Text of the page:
Tell us what first drew you to roots music though – much of it has a strong message: political, social and even spiritual. Was it the message, the culture or something else that attracted you?
I’ll tell you… it was to do with the ‘other-ness’ – the deep roots music that I heard – Burning Spear, The Congos – it was so different from anything else anywhere: strongly attractive in its minor key, in its mystical warmth – there’s as nothing like it. And also from a sort of social point of view – to me that kind of music represented a very complete rebellion and separation from mainstream pop culture. It worked on lots of different levels – but I would say that is one of the important ones.
And now, as a 47-year old, I can think more about where that music was coming from. When I was 20, or more accurately, when I was 15, I couldn’t really… It just sounded like it was from another planet. We’d never heard anything like it. But even still, bands like the Specials were very important to me, as were the Clash in bringing me into reggae music. I remember the impact when I bought the Congos’ album – Heart of the Congos – that was like nothing else. The feelings from those records were incredibly powerful.
You could say that by 1982, I was hooked. And then later on around 1987, I went to Jamaica for the first time, which deepened my understanding of what it was all about. Reggae and the ‘scene’ is a very welcoming scene. Once you’re in, it’s a very wonderful scene, very non-corporate, very natural and organic. Since we started, there’s a little roots thing happening in almost every city in the world. People who work with me, Brother Culture and others – we just go and play all over the world, it’s just crazy. Where did I play? (laughs) I played in the most absolutely crazy places!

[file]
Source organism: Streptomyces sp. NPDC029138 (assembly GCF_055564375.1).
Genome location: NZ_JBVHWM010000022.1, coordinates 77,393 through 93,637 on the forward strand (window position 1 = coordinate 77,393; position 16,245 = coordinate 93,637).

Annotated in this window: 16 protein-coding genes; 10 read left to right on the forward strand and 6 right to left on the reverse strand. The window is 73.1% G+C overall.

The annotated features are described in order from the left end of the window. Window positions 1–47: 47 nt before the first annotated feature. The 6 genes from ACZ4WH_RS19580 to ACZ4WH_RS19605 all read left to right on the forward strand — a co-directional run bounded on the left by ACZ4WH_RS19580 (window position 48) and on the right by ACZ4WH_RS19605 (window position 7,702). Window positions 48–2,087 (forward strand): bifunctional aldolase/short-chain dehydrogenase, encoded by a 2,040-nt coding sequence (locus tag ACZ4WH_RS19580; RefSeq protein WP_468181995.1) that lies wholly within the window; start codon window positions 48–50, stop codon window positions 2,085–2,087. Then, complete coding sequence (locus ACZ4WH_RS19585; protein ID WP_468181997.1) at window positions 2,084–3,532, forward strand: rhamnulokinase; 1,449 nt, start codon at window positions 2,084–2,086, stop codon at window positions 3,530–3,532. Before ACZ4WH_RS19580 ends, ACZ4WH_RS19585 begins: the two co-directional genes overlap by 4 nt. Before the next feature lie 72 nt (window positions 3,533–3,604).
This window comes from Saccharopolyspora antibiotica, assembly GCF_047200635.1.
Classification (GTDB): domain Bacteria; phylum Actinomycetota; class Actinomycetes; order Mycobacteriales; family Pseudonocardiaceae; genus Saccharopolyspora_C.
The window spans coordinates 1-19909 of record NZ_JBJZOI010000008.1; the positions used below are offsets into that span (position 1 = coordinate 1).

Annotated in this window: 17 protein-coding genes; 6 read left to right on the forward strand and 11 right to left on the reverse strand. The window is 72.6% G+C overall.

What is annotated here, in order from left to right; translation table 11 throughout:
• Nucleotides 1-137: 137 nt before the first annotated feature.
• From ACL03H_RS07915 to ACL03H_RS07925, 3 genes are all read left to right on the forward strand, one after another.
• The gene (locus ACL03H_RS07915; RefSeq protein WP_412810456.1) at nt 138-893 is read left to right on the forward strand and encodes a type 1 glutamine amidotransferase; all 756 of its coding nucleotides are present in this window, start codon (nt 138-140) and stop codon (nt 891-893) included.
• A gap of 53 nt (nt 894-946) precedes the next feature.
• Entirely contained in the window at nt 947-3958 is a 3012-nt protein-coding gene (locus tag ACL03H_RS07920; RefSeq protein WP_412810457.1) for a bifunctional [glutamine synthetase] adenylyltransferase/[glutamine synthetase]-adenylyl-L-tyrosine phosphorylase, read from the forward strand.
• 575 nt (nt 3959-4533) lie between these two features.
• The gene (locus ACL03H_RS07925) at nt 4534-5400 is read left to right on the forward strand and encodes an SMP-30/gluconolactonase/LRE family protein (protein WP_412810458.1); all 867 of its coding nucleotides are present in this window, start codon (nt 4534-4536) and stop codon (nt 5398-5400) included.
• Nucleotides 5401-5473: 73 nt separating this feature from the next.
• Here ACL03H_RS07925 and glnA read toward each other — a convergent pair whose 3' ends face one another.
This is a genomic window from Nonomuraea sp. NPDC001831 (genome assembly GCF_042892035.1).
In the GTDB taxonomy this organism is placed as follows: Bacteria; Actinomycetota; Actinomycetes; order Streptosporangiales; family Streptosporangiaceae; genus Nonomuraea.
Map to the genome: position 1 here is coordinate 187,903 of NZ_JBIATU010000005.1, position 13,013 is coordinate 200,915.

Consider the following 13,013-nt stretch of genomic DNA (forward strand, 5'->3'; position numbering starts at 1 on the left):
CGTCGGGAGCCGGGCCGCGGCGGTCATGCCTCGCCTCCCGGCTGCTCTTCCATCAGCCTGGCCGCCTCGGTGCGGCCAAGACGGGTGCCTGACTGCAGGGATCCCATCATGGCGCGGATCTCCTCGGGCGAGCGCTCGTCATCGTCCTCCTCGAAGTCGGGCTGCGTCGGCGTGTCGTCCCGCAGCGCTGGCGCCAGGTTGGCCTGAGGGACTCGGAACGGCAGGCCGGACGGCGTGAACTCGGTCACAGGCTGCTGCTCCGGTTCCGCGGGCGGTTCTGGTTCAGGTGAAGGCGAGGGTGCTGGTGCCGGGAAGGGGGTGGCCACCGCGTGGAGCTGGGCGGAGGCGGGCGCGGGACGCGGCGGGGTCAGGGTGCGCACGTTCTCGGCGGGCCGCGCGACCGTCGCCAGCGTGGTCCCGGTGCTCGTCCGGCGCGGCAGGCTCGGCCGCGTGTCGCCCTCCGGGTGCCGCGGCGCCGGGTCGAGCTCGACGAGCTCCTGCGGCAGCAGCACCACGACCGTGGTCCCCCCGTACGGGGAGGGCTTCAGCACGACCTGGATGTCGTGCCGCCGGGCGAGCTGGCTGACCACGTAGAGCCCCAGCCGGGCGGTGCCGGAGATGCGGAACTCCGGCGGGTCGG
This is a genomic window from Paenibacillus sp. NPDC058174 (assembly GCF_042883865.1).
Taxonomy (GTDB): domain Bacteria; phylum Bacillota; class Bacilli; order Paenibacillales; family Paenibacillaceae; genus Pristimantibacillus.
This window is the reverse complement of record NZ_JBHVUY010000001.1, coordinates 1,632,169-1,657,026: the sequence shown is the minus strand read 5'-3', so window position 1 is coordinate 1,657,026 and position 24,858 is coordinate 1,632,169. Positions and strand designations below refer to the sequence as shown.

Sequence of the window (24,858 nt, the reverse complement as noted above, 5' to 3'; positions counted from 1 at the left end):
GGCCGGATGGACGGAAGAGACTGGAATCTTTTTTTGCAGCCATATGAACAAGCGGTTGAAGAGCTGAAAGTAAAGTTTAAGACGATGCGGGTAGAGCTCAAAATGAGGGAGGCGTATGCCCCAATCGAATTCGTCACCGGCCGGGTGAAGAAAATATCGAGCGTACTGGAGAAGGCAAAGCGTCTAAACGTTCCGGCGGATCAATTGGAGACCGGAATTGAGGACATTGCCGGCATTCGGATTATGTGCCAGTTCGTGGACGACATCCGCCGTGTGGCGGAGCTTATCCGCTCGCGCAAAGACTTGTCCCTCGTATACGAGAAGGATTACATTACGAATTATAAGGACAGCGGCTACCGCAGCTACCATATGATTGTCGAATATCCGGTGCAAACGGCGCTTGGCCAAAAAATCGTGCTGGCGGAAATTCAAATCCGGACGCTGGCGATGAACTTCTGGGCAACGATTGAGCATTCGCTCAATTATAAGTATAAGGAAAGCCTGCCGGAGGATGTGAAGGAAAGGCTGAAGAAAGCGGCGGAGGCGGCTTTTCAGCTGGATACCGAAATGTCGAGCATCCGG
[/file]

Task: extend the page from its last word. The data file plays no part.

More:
Let’s talk about the label a bit – tell us about the prime motivation behind Roots Garden records and what you aimed to achieve with it.
Roots Garden was a really nice natural thing that evolved because Jon, the guy who runs the label, had a very long-running night called Roots Garden. It continued from a label that I had in the 90s called Riz Records – so it was a nice continuation from that. Also for me, artistically, roots garden was an opportunity for me to kinda go back to doing proper reggae roots music. I’ve done a series of records that were quite out there and still dub music, but the nice thing was I started working with singers again in a big way. On Roots Garden, we had great releases from Brother Culture, Frank McGreggor, Cate Ferris etc… The label is going great and I really love it.
Any small scale record label is very much an artistic expression that reflects the synergy between the label owner and label producer… Jon and I have a very close artistic relationship in that way – we like similar records, we’ve got the same attitudes to what we think it’s all about. And our sound isn quite distinct, we don’t do very much hard core styles – it’s more about soulful records. It’s an expression of what we’re into and we’re trying to form that particular vision of what we’re all about. Both Jon and I have a thing for a good song from a good artist, which turns us on more than anything else.
We haven’t sold any CDs – so all physical copies on Roots Garden Records are vinyl. A well cut vinyl is still a very beautiful way of listening to music and it’s particularly well-tuned into the human ear. I don’t worship vinyl, but it’s still a very nice format for DJing cos you have a visual recognition of what you’re playing instead of looking for a little entry on computer. So I love that, but the turntable has to be well set up.
What are your thoughts on the future of roots music and the challenges that we face in keeping that spirit alive in light of the mainstream media bullshit that targets younger generations.
I don’t think there’s any problem keeping conscious music from being released – that will happen, cos people want it, it’s not a struggle. A lot of young kids go through the pop sausage machine and they come out of that interested in finding out about more interesting music, it’s a natural thing. I think underground music, in a funny kinda way, goes hand in hand with the mainstream – like yin and yang – without the overground, you cant have the underground.